Operator involvement is central to expanding and improving the mobile social networking experience. "Carriers are an intrinsic, integral part of the business--they control billing, the relationship with consumers and on-deck placement," says Nick Desai, CEO of social media solutions developer Juice Wireless. "If you're not working with a carrier, you're working against them. Off-deck means no distribution and no revenue model."

But operators are coming around to the potential of mobile social networking. Case in point: As of this writing, MySpace Mobile has signed 23 carrier partnerships in 13 countries. The consensus thinking is that carriers recognize the platform's potential to drive data traffic and nurture their 3G network strategies.

"There is a commonly shared understanding that [mobile social networking] is some kind of lightning rod that unlocks value," says Shawn Conahan, CEO of mobile social networking platform provider Intercasting. "A year ago, mobile social networking was all very conceptual, but in that time it's gone from an interesting fad to something all the carrier executives are making a priority. The realization is that this isn't a fad--it's an evolution of personal communications that makes perfect sense in the mobile space."

The continued maturation of mobile social networking also hinges on surviving the hype cycle. "When something works, everyone thinks they can get in on the action," Desai says. "Because mobile is a natural extension of online social networking, a lot of people have rushed in--but when you hear about a company like 3Guppies [the mobile social networking service provider shuttered by investors late last year], it makes people think the space doesn't have legs."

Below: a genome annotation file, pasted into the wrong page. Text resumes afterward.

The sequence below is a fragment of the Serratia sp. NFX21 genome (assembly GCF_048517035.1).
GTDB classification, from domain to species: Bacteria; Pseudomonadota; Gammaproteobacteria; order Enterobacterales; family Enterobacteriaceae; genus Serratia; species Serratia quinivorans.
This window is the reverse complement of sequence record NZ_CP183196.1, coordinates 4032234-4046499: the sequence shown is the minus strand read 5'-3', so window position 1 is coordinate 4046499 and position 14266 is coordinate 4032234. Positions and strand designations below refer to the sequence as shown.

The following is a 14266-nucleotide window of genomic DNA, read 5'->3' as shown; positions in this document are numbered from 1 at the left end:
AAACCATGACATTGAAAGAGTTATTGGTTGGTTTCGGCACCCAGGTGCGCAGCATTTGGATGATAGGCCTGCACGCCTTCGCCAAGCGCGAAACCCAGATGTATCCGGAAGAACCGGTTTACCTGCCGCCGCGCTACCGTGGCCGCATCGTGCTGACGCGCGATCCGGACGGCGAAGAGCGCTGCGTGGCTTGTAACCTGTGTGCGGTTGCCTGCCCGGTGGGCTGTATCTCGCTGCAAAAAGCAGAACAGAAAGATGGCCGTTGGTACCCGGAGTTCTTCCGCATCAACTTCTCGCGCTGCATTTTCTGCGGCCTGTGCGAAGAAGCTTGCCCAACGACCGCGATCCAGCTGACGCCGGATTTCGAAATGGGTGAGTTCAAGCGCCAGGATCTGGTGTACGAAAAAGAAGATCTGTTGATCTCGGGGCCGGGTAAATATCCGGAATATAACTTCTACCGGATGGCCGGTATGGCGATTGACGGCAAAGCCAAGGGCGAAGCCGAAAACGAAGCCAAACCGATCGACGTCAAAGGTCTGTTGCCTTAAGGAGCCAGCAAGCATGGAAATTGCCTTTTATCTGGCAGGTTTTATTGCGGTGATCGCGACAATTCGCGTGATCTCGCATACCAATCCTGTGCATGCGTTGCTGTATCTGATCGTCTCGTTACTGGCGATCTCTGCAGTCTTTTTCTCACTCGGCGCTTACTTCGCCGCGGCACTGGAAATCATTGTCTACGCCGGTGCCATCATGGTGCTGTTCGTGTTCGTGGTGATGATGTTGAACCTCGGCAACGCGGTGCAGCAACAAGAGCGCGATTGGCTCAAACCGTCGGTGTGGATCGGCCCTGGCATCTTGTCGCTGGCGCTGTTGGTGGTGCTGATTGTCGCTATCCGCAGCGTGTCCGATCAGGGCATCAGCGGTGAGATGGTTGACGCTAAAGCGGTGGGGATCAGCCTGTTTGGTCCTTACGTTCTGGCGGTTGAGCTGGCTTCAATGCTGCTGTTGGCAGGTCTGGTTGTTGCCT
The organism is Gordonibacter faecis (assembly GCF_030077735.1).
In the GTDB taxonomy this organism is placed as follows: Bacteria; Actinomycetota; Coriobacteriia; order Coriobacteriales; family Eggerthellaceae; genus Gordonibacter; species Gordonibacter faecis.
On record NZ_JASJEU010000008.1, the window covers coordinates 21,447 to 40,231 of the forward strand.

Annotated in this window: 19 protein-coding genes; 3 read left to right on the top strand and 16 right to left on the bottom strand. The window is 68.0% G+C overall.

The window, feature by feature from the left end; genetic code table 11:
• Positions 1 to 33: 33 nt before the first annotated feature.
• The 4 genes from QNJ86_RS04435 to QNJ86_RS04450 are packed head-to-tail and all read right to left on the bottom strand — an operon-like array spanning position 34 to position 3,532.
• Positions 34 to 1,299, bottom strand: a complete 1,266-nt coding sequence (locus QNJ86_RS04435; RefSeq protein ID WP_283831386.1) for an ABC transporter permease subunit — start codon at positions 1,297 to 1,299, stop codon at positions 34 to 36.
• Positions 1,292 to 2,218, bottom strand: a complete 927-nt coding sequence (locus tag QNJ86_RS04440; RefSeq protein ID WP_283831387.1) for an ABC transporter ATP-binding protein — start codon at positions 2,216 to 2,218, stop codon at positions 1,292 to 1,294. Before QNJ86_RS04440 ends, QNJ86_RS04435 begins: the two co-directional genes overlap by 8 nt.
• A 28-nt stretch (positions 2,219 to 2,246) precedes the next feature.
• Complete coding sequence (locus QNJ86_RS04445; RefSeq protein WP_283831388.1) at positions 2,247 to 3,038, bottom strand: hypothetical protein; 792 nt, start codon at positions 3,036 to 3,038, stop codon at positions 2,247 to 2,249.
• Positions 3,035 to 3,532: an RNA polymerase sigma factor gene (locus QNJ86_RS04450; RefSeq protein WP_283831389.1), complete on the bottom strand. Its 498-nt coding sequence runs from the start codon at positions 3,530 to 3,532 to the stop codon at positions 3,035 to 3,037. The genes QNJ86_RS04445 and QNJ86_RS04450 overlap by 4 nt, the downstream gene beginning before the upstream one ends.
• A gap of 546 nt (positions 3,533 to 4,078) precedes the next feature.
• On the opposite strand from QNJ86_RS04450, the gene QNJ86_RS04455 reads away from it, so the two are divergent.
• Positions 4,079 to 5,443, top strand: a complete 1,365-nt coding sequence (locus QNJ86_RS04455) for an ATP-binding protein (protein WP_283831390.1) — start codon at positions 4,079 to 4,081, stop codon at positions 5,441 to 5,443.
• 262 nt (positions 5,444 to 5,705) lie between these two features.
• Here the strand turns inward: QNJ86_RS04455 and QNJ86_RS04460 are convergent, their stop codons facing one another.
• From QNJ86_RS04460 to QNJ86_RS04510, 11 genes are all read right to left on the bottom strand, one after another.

Potential advertising revenues are also contributing to the mobile social networking ballyhoo. "It's notable how so many companies have turned up claiming their sole source of revenue is advertising--we've seen tremendous growth over the last six months, but monetizing the experience with advertising is over-hyped," says ShoZu senior marketing director Jennifer Grenz. "We all have to figure out how to balance revenue share between service providers, content providers and everyone in between."